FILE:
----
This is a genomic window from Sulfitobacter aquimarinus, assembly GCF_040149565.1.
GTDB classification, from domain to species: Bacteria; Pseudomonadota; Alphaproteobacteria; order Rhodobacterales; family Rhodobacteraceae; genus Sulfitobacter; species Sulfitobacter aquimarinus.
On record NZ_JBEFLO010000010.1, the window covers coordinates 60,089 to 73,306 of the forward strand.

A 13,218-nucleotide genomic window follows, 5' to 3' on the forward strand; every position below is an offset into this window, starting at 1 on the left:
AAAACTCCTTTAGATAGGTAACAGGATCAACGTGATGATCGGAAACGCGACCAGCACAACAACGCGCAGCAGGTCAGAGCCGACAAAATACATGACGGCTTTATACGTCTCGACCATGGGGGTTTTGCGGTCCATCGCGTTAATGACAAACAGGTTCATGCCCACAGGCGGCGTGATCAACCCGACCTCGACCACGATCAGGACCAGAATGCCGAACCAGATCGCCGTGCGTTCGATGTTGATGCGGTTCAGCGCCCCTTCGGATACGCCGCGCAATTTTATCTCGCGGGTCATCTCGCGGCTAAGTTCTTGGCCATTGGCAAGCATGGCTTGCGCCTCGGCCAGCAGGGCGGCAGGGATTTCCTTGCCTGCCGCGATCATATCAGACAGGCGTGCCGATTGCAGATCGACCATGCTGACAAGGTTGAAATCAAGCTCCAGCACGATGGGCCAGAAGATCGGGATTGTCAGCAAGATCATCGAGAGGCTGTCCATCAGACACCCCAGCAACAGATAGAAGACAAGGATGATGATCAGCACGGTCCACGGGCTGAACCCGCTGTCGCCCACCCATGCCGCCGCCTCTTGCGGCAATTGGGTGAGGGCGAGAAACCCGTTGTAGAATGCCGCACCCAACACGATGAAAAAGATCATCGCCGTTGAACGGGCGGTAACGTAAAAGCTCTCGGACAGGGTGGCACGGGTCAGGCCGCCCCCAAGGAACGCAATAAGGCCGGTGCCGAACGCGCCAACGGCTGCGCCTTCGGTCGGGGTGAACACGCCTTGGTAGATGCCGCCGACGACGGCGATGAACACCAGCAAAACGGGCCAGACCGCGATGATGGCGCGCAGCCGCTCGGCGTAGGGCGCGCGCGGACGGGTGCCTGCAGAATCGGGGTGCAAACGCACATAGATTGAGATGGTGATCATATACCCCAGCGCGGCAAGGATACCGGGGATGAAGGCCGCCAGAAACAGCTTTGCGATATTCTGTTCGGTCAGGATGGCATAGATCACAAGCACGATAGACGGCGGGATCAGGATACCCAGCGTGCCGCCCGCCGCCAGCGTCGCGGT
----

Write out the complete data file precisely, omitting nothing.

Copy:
This is a genomic window from Sulfitobacter aquimarinus, assembly GCF_040149565.1.
GTDB classification, from domain to species: Bacteria; Pseudomonadota; Alphaproteobacteria; order Rhodobacterales; family Rhodobacteraceae; genus Sulfitobacter; species Sulfitobacter aquimarinus.
On record NZ_JBEFLO010000010.1, the window covers coordinates 60,089 to 73,306 of the forward strand.

A 13,218-nucleotide genomic window follows, 5' to 3' on the forward strand; every position below is an offset into this window, starting at 1 on the left:
AAAACTCCTTTAGATAGGTAACAGGATCAACGTGATGATCGGAAACGCGACCAGCACAACAACGCGCAGCAGGTCAGAGCCGACAAAATACATGACGGCTTTATACGTCTCGACCATGGGGGTTTTGCGGTCCATCGCGTTAATGACAAACAGGTTCATGCCCACAGGCGGCGTGATCAACCCGACCTCGACCACGATCAGGACCAGAATGCCGAACCAGATCGCCGTGCGTTCGATGTTGATGCGGTTCAGCGCCCCTTCGGATACGCCGCGCAATTTTATCTCGCGGGTCATCTCGCGGCTAAGTTCTTGGCCATTGGCAAGCATGGCTTGCGCCTCGGCCAGCAGGGCGGCAGGGATTTCCTTGCCTGCCGCGATCATATCAGACAGGCGTGCCGATTGCAGATCGACCATGCTGACAAGGTTGAAATCAAGCTCCAGCACGATGGGCCAGAAGATCGGGATTGTCAGCAAGATCATCGAGAGGCTGTCCATCAGACACCCCAGCAACAGATAGAAGACAAGGATGATGATCAGCACGGTCCACGGGCTGAACCCGCTGTCGCCCACCCATGCCGCCGCCTCTTGCGGCAATTGGGTGAGGGCGAGAAACCCGTTGTAGAATGCCGCACCCAACACGATGAAAAAGATCATCGCCGTTGAACGGGCGGTAACGTAAAAGCTCTCGGACAGGGTGGCACGGGTCAGGCCGCCCCCAAGGAACGCAATAAGGCCGGTGCCGAACGCGCCAACGGCTGCGCCTTCGGTCGGGGTGAACACGCCTTGGTAGATGCCGCCGACGACGGCGATGAACACCAGCAAAACGGGCCAGACCGCGATGATGGCGCGCAGCCGCTCGGCGTAGGGCGCGCGCGGACGGGTGCCTGCAGAATCGGGGTGCAAACGCACATAGATTGAGATGGTGATCATATACCCCAGCGCGGCAAGGATACCGGGGATGAAGGCCGCCAGAAACAGCTTTGCGATATTCTGTTCGGTCAGGATGGCATAGATCACAAGCACGATAGACGGCGGGATCAGGATACCCAGCGTGCCGCCCGCCGCCAGCGTCGCGGT